Amnesty International has accused Hungary of breaking multiple international and European human rights laws in its handling of the refugee crisis. As Henry Ridgwell reports, thousands of migrants and refugees continue to travel through the Balkans to Hungary every day.

Video Iraqi-Kurdish Teachers Vow to Continue Protest

Sixteen people were injured when police used tear gas and rubber bullets to disperse teachers and other public employees who took to the streets in Iraq’s Kurdish north, demanding their salaries from the Kurdish Regional Government (KRG). VOA’s Dilshad Anwar, in Sulaimaniya, caught up with protesting teachers who say they have not been paid for three months. Parke Brewer narrates his report.

Video Syrian Village Community Faces Double Displacement in Lebanon

Driven by war from their village in southwestern Syria, a group of families found shelter in Lebanon, resettling en masse in a half-built university to form one of the biggest settlements of its kind in Lebanon. Three years later, however, they now face being kicked out and dispersed in a country where finding shelter as a refugee can be especially tough. John Owens has more for VOA from the city of Saida, also known as Sidon.

Video Bat Colony: Unusual Tourist Attraction in Texas

The action hero Batman might be everyone’s favorite but real bats hardly get that kind of adoration. Put more than a million of these creatures of the night together and it only evokes images of horror. Sarah Zaman visited the largest urban bat colony in North America to see just how well bat and human get along with each other.

Video Device Shows Promise of Stopping Motion Sickness

It’s a sickening feeling — the dizziness, nausea and vomiting that comes with motion sickness. But a device now being developed could stop motion sickness by suppressing certain signals in the brain. VOA’s Deborah Block reports.

Video Making a Mint

While apples, corn, and cranberries top the list of fall produce in the US, it’s also the time to harvest gum, candy, and toothpaste—or at least the oil that makes them minty fresh. Erika Celeste reports from South Bend, Indiana on the mint harvest.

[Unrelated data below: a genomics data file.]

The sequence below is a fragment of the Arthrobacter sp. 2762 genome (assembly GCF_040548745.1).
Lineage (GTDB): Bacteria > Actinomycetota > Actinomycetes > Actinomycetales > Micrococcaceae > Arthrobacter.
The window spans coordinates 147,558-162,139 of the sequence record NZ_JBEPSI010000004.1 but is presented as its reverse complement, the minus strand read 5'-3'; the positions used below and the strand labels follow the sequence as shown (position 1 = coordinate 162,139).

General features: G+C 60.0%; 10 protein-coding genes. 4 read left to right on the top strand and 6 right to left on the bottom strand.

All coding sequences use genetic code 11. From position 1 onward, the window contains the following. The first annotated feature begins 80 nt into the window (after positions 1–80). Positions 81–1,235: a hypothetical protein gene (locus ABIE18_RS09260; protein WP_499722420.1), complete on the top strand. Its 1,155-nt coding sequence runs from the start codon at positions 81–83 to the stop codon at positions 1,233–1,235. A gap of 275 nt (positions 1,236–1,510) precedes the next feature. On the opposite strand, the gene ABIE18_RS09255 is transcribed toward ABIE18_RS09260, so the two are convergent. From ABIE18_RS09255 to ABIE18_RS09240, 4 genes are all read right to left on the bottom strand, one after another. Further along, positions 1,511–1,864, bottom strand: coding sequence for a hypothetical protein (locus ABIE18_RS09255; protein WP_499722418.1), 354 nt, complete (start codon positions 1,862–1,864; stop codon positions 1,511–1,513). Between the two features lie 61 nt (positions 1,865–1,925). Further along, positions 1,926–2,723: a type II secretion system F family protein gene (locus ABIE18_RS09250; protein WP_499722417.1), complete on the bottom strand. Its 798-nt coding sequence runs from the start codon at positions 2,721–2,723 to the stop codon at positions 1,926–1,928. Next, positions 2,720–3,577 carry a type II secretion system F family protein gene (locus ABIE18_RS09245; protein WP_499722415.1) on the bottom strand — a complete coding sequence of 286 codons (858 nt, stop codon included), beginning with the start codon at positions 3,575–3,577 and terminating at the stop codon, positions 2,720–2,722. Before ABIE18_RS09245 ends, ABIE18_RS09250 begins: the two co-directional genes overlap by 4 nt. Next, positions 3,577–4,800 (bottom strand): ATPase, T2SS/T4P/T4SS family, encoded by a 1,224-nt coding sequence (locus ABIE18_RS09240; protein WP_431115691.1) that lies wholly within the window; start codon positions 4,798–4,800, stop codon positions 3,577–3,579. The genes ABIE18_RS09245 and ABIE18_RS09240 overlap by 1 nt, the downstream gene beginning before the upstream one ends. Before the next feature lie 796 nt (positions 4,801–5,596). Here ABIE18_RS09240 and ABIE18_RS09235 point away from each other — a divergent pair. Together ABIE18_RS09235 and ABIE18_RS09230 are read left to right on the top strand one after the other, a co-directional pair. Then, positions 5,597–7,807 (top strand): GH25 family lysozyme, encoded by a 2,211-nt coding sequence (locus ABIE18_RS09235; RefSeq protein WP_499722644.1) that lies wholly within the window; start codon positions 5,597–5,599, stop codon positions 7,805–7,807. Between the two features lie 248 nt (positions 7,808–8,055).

Video Activists Decry Lagos Slum Demolition

Acting on a court order, authorities in Nigeria demolished a slum last month in the commercial capital, Lagos. But human rights activists say the order was illegal, and the community was razed to make way for a government housing project. Chris Stein has more from Lagos.

Video TPP Agreed, But Faces Stiff Opposition

President Barack Obama promoted the Trans-Pacific Partnership on Tuesday, one day after 12 Pacific Rim nations reached the free trade deal in Atlanta. The controversial pact that would involve about 40 percent of global trade still needs approval by lawmakers in respective countries. Zlatica Hoke reports Obama is facing strong opposition to the deal, including from members of his own party.

Video Ukranian Artist Portrays Putin in an Unusual Way

As Russian President Vladimir Putin was addressing the United Nations in New York last month, he was also being featured in an art exhibition in Washington. It’s not a flattering exhibit. It’s done by a Ukrainian artist in a unique medium. And its creator says it’s not only a work of art - it’s a political statement. VOA’s Tetiana Kharchenko has more.

VOA Blogs